More Winesburg that Mayberry, Holt and its residents are shaped by physical solitude and emotional reticence… Haruf’s fiction ratifies ordinary, nonflashy decency, but he also knows that even the most placid lives are more complicated than they appear from the outside… The novel is a plainspoken, vernacular farewell. – Catherine Holmes, The Charleston Post and Courier
A marvelous addition to his oeuvre… spare but eloquent, bittersweet yet hopeful. – Kurt Rabin, The Fredericksburg Freelance-Star
Lateness—and second chances—have always been a theme for Haruf. But here, in a book about love and the aftermath of grief, in his final hours, he has produced his most intense expression of that yet… Packed into less than 200 pages are all the issues late life provokes. – John Freeman, The Boston Globe
A fitting close to a storied career, a beautiful rumination on aging, accommodation, and our need to connect… As a meditation on life and forthcoming death, Haruf couldn’t have done any better. He has given us a powerful, pared-down story of two characters who refuse to go gentle into that good night. – Lynn Rosen, The Philadelphia Enquirer
A delicate, sneakily devastating evocation of place and character… Haruf’s story accumulates resonance through carefully chosen details; the novel is quiet but never complacent. – The New Yorker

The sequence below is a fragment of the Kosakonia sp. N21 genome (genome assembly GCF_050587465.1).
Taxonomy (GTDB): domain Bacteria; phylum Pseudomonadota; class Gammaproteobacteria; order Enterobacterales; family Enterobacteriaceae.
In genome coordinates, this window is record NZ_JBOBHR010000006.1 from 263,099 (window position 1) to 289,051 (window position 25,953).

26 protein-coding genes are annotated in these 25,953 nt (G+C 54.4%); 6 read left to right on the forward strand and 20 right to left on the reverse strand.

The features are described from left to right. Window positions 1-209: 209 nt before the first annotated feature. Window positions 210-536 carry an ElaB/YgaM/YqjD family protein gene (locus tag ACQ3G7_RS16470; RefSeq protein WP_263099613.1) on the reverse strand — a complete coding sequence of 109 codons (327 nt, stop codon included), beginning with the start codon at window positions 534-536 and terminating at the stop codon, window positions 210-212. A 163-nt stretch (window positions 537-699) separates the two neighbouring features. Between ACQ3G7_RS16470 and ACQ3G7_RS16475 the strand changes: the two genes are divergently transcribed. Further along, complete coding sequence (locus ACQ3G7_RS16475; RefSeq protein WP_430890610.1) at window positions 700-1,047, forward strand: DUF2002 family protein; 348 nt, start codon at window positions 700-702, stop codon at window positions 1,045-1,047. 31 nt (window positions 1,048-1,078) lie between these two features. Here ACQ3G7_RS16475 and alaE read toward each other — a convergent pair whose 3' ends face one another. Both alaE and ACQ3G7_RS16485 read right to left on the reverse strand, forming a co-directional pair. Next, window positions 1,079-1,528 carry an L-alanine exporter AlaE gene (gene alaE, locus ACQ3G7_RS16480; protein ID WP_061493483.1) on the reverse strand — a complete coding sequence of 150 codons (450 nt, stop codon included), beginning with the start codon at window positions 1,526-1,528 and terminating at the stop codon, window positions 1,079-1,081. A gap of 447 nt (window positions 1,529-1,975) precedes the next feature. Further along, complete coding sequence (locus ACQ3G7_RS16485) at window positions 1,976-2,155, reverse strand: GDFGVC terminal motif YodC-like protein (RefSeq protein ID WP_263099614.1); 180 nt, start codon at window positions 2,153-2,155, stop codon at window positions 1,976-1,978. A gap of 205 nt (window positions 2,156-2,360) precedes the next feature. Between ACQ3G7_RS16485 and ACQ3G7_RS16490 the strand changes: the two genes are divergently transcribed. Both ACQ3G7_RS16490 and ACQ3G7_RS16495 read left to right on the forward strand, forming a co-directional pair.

Elegiac, mournful and compassionate. . .a triumphant end to an inspiring literary career and a reminder of a loss on the American cultural landscape, as well as a parting gift from a master storyteller. – William J. Cobb, The Dallas Morning News
A fine and poignant novel that demonstrates that our desire to love and to be loved does not dissolve with age… The story speeds along, almost as if it’s a page-turning mystery. – Joseph Peschel, The St. Louis Post-Dispatch
By turns amusing and sad, skipping-down-the-sidewalk light and pensive… I recommend reading it straight through, then sitting in quiet reflection of beautiful literary art. – Fred Ohles, The Lincoln Journal Star
Haruf is never sentimental, and the ending—multiple twists packed into the last twenty pages—is gritty, painful and utterly human… His novels are imbued with an affection and understanding that transform the most mundane details into poetry. Like the friendly light shining from Addie’s window, Haruf’s final novel is a beacon of hope; he is sorely missed. – Francesca Wade, Financial Times